Foreign banks group in Indonesia were under pressure throughout 2015 as their larger loan portion were distributed to corporations rather than to the retail segment. In fact, corporations are less expansive throughout the year due to the economic slowdown and the weakening of commodity prices. The bank's net profit slumped for the first time since 2012 which continued to record positive growth. Based on statistics from the Indonesian Financial Services Authority, throughout the eleven months of 2015, the net profit of foreign bank group in Indonesia slumped by 30.16% compared to the same period in 2014.
The business model of the branches of foreign bank group in principle consists of two major parts of the investment banking business and the conventional banking business. Investment banking business such as JP Morgan Chase Bank. While conventional banking business such as Citibank NA, Bank of Tokyo Mitsubishi UFJ Ltd., etc. Bank of Tokyo Mitsubishi UFJ Ltd. posted the highest profit growth of 262.39% to IDR 395 billion as of February 2017 and the largest loss was recorded by JP Morgan Chase Bank with a net loss of IDR 2.7 billion. Based on the intermediary function, Bank of Tokyo Mitsubishi UFJ Ltd became the largest credit provider, amounting to IDR 90.98 trillion, followed by HSBC for IDR 46.5 trillion and Citibank NA IDR 38.14 trillion. Based on monthly financial report data of February 2017, total foreign banks posted net profit of IDR 1.51 trillion, up 1.95% from the same period in 2016. However, net interest income fell 0.32% to IDR 2.96 trillion.
Viewed from capital structure, foreign banks generally have strong capital structure which is well above the national banking average of 22.91% per position in December 2016, only Standard Chartered Bank has a minimal CAR compared to other Foreign Banks. The low value of the company is allegedly due to the company's less financial performance in the last five years. This is indicated by the low financial performance measured by one of the financial ratios of Return on Assets (ROA). There are foreign banks whose performance tends to decline and even lose. But in general the financial performance of the company tends to be stable. Foreign banks tend to be conservative in conducted the improvement of strategies.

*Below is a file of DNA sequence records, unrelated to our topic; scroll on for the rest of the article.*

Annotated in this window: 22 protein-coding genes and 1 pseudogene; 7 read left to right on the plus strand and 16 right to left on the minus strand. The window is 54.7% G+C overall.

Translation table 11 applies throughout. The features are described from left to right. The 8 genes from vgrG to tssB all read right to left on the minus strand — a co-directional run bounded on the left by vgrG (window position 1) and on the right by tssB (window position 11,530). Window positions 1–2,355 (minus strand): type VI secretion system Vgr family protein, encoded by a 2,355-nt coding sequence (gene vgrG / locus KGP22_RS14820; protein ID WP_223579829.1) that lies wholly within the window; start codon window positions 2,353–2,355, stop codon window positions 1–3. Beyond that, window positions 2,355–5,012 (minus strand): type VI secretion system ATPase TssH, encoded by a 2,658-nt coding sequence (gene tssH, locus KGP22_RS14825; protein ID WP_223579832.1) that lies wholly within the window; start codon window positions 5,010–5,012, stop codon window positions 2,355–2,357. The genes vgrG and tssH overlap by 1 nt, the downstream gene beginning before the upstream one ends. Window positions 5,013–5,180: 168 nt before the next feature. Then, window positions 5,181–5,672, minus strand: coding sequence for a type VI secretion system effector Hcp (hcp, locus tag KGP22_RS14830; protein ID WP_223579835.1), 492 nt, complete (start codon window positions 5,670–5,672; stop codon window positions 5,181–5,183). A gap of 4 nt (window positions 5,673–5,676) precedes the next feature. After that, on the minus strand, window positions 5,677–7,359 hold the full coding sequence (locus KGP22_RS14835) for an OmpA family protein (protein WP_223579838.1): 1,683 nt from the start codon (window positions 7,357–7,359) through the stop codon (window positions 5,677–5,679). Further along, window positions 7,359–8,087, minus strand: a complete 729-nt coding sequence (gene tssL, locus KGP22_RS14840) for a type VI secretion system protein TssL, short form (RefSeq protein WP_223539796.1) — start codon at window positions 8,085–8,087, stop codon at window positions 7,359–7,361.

The condition above allegedly caused due to the aspect of liquidity. Commercial banks are one financial institution that has a vital role in the nation's economy, especially for countries which its economy is still very dependent on the presence of banks as a source of financing of its economic activities. In the macroeconomic order, the bank is a transmission belt that transmits monetary policy, while in micro-economic order, banks are a source of financing for both business and individual (Koch & Mac Donald, 2000). So that the role of banks in the fulfillment of liquidity for business and individuals is vital as well make banks very vulnerable to liquidity risk.
Refer to Diamond & Dybvig (1983); Rauch et al. (2008), one of the main reasons why banks are particularly vulnerable to liquidity risk is their role in transforming maturities and providing guarantees in order to meet the liquidity needs of their depositors. This resulted in bank liquidity being suddenly depleted and the difficulties of liquidity in a bank may spread to other banks, resulting a systemic risk as described above and there are only a few studies devoted to analyzing one of the major factors to make bank as a secure and trustworthy institution when there is an economic shock.
Based on this background, it is interesting to examine the effect of macroeconomics factor, capital structure and liquidity on the performance of foreign banks in Indonesia.